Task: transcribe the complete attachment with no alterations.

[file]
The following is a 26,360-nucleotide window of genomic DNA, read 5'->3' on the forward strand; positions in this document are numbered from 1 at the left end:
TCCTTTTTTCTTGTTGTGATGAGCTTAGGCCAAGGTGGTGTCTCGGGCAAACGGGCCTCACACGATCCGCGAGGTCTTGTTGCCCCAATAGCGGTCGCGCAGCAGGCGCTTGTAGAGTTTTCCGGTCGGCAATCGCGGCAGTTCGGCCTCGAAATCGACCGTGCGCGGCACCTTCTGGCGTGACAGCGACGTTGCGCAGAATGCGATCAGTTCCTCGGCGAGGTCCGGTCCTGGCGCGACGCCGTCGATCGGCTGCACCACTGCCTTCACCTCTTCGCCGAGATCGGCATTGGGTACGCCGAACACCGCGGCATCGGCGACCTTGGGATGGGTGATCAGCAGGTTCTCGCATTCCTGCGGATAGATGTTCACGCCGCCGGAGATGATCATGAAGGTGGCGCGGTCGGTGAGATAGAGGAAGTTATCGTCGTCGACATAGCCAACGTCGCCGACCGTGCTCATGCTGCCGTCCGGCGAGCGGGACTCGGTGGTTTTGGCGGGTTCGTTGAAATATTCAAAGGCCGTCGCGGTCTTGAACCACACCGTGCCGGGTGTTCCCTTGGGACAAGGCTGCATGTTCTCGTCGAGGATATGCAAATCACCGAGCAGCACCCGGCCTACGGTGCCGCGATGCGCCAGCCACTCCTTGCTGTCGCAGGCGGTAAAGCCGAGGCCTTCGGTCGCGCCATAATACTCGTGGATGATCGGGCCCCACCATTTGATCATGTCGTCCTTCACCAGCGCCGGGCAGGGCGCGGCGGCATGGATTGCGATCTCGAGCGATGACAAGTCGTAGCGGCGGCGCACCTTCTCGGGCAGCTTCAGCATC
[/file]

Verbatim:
The following is a 26,360-nucleotide window of genomic DNA, read 5'->3' on the forward strand; positions in this document are numbered from 1 at the left end:
TCCTTTTTTCTTGTTGTGATGAGCTTAGGCCAAGGTGGTGTCTCGGGCAAACGGGCCTCACACGATCCGCGAGGTCTTGTTGCCCCAATAGCGGTCGCGCAGCAGGCGCTTGTAGAGTTTTCCGGTCGGCAATCGCGGCAGTTCGGCCTCGAAATCGACCGTGCGCGGCACCTTCTGGCGTGACAGCGACGTTGCGCAGAATGCGATCAGTTCCTCGGCGAGGTCCGGTCCTGGCGCGACGCCGTCGATCGGCTGCACCACTGCCTTCACCTCTTCGCCGAGATCGGCATTGGGTACGCCGAACACCGCGGCATCGGCGACCTTGGGATGGGTGATCAGCAGGTTCTCGCATTCCTGCGGATAGATGTTCACGCCGCCGGAGATGATCATGAAGGTGGCGCGGTCGGTGAGATAGAGGAAGTTATCGTCGTCGACATAGCCAACGTCGCCGACCGTGCTCATGCTGCCGTCCGGCGAGCGGGACTCGGTGGTTTTGGCGGGTTCGTTGAAATATTCAAAGGCCGTCGCGGTCTTGAACCACACCGTGCCGGGTGTTCCCTTGGGACAAGGCTGCATGTTCTCGTCGAGGATATGCAAATCACCGAGCAGCACCCGGCCTACGGTGCCGCGATGCGCCAGCCACTCCTTGCTGTCGCAGGCGGTAAAGCCGAGGCCTTCGGTCGCGCCATAATACTCGTGGATGATCGGGCCCCACCATTTGATCATGTCGTCCTTCACCAGCGCCGGGCAGGGCGCGGCGGCATGGATTGCGATCTCGAGCGATGACAAGTCGTAGCGGCGGCGCACCTTCTCGGGCAGCTTCAGCATC